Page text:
Facebook's Instagram promotes from within for its new leader

Adam Mosseri, who was vice president of product at Instagram, gets the top job after the sudden departure of the social network's co-founders.

Ian Sherr Contributor and Former Editor at Large / News
Ian Sherr (he/him/his) grew up in the San Francisco Bay Area, so he's always had a connection to the tech world. As an editor at large at CNET, he wrote about Apple, Microsoft, VR, video games and internet troubles. Aside from writing, he tinkers with tech at home, is a longtime fencer -- the kind with swords -- and began woodworking during the pandemic.
Ian Sherr
3 min read
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Instagram's  co-founders Kevin Systrom and Mike Krieger said last week that they're leaving the photo sharing service, six years after it was bought by Facebook . On Monday, they named their successor.

Adam Mosseri, who was head of product for Instagram and before that the head of Facebook's news feed feature, has been named Instagram's new chief. But that wasn't all the co-founders said. As part of the announcement, the pair responded to concerns that have swept through the tech industry  that Facebook CEO Mark Zuckerberg  is increasingly "meddling" with the popular app, according to a report from Recode.

In their announcement, they said Mosseri was the most likely to keep a steady hand on the social network, which now counts more than a billion people who log in at least once a month. 

"Since we announced our departure, many people have asked us what we hope for the future of Instagram," the pair said in a blog post Monday. "To us, the most important thing is keeping our community -- all of you -- front and center in all that Instagram does. We believe that Adam will hold true to these values and that Instagram will continue to thrive."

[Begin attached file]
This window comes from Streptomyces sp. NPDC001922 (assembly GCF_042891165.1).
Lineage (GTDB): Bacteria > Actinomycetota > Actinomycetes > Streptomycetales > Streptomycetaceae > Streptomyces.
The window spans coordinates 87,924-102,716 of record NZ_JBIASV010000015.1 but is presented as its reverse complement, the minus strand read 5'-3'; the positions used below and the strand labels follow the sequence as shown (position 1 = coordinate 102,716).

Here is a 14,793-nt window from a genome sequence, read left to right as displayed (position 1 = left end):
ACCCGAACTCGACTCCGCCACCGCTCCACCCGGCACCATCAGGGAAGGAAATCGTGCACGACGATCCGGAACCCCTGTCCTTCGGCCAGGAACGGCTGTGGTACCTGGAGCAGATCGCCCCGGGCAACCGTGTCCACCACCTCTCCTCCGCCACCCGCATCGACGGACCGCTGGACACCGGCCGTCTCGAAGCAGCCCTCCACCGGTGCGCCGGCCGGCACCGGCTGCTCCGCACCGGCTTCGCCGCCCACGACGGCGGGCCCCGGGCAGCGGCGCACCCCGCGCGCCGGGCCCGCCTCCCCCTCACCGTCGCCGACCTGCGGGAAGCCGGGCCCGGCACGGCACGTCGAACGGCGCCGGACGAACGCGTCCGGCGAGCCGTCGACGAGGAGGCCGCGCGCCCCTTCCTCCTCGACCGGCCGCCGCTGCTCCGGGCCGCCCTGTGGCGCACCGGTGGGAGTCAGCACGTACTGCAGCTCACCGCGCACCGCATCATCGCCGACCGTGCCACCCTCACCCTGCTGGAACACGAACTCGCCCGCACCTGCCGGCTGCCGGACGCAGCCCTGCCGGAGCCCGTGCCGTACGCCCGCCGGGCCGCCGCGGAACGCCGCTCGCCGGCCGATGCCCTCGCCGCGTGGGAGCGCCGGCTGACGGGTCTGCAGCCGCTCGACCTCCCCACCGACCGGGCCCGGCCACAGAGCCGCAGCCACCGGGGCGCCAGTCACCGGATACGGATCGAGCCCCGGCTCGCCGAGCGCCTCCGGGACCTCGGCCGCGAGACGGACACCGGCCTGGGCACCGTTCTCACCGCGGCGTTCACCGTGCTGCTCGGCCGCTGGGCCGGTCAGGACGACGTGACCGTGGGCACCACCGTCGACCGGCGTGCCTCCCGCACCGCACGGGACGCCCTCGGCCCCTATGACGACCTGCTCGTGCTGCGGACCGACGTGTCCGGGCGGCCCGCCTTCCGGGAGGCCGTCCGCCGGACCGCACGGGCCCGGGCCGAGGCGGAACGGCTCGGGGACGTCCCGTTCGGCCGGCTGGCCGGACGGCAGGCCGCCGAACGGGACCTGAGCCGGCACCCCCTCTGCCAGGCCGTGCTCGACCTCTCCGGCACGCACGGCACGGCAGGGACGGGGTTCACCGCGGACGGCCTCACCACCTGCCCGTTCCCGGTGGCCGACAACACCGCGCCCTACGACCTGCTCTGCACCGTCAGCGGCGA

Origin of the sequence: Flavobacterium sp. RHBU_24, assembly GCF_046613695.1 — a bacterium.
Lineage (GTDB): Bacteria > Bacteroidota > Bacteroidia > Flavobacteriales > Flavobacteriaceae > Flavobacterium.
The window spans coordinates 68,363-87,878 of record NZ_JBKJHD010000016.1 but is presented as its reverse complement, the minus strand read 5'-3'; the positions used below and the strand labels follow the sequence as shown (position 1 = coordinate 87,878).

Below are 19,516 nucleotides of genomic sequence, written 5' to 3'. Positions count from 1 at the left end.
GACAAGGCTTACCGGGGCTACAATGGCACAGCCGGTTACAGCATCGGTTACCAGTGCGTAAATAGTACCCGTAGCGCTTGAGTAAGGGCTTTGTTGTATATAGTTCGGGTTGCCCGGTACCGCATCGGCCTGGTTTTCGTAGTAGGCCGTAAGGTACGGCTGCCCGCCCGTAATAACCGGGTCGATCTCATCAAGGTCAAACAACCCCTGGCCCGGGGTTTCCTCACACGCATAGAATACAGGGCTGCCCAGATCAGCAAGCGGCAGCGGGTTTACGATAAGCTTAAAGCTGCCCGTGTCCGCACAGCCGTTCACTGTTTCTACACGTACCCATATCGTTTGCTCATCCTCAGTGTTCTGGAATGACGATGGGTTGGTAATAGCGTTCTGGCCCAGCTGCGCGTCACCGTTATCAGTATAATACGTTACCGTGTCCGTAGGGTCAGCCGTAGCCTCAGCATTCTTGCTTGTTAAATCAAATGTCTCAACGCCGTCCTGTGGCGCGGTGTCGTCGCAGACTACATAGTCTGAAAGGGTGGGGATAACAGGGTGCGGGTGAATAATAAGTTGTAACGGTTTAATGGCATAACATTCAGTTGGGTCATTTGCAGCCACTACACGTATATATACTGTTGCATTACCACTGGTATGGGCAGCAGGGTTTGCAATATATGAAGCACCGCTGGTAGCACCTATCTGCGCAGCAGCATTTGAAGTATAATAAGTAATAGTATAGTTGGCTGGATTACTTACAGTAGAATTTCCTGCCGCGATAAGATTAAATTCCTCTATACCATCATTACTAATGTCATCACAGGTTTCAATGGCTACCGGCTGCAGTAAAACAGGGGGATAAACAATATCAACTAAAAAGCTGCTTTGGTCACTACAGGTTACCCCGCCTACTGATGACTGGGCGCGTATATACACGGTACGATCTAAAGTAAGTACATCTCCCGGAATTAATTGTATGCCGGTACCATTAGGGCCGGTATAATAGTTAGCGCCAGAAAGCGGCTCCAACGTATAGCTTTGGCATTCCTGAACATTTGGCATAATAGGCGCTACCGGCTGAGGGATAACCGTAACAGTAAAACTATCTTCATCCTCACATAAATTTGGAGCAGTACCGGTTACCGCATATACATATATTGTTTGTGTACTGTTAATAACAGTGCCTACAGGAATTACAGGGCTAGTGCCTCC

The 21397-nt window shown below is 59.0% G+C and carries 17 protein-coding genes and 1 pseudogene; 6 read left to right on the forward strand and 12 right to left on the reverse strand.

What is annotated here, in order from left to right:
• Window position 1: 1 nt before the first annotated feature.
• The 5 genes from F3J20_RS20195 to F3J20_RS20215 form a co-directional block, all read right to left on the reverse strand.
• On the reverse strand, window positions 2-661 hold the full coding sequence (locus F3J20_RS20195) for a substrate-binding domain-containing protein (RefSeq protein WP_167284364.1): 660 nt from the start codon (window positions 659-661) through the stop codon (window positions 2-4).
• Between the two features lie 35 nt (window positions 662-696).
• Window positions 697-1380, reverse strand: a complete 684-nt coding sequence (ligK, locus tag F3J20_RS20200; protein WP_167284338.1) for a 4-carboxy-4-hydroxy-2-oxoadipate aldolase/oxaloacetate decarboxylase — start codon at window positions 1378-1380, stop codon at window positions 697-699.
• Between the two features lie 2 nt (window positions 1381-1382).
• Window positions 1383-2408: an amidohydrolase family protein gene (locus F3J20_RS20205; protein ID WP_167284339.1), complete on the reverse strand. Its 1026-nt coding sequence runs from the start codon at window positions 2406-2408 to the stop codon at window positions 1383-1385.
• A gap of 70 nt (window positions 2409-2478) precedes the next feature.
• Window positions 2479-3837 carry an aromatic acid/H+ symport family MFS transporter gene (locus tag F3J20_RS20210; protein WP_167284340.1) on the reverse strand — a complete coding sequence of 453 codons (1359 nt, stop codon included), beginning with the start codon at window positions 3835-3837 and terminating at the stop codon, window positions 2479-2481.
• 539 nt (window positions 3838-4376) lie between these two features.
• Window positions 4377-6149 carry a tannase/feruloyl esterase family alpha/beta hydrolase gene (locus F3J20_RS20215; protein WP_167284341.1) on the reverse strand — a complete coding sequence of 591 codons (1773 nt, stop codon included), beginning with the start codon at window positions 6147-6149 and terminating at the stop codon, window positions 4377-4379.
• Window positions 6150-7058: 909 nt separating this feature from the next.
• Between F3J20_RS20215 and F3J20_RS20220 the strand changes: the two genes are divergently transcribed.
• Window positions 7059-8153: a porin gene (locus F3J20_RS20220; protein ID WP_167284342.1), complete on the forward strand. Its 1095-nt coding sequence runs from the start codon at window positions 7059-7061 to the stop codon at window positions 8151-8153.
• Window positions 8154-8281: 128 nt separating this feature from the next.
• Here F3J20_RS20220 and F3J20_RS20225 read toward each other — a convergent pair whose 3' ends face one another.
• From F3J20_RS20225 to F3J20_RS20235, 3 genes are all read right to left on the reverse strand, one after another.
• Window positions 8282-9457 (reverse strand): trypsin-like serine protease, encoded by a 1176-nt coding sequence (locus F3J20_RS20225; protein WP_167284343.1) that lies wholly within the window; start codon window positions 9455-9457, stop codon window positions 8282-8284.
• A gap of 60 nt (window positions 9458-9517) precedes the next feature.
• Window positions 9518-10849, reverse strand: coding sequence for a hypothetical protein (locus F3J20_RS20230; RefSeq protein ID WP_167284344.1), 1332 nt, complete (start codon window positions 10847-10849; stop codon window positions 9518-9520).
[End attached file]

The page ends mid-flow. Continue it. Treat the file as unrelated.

Mosseri tweeted that he's "humbled and excited" by the new role.

The leadership changes come at a time when Facebook is under increased scrutiny for everything from security issues to its handling of Russian interference to the spread of false news. Just last week, the company said it'd suffered one of its biggest hacks ever, potentially affecting 50 million accounts.

For Instagram in particular, these changes come at a time when Facebook is increasingly looking to the photo sharing service, considered a social network in its own right, as an avenue of growth. 

After buying Instagram for $1 billion in 2012, Facebook has been able to turn it into one of the most trafficked websites in the world. 

It's particularly popular among teens, a recent Pew survey found, ranking it second behind YouTube among the top sites teens say they use. By comparison, roughly half of teens say they use Facebook, lower than that of YouTube, Instagram or Snapchat. That's a far cry from four years ago, when 71 percent of teens reported being Facebook users. 

"This shift in teens' social media use is just one example of how the technology landscape for young people has evolved," Pew said when the survey came out in May.

Part of what's helped Instagram's popularity is how successfully it's borrowed ideas from its competitor Snapchat. One of the most popular features now on Instagram and Facebook is called "stories," where people post photos and videos that disappear within a day

That feature encourages people to share what's happening throughout the day, rather than wait for a perfectly framed and manicured shot, analysts have said. In November, the social networking giant counted 300 million people using its "stories" feature each day.

First published Oct. 1, 11:05 a.m. PT.
Update, 11:36 a.m. PT: Adds additional context.

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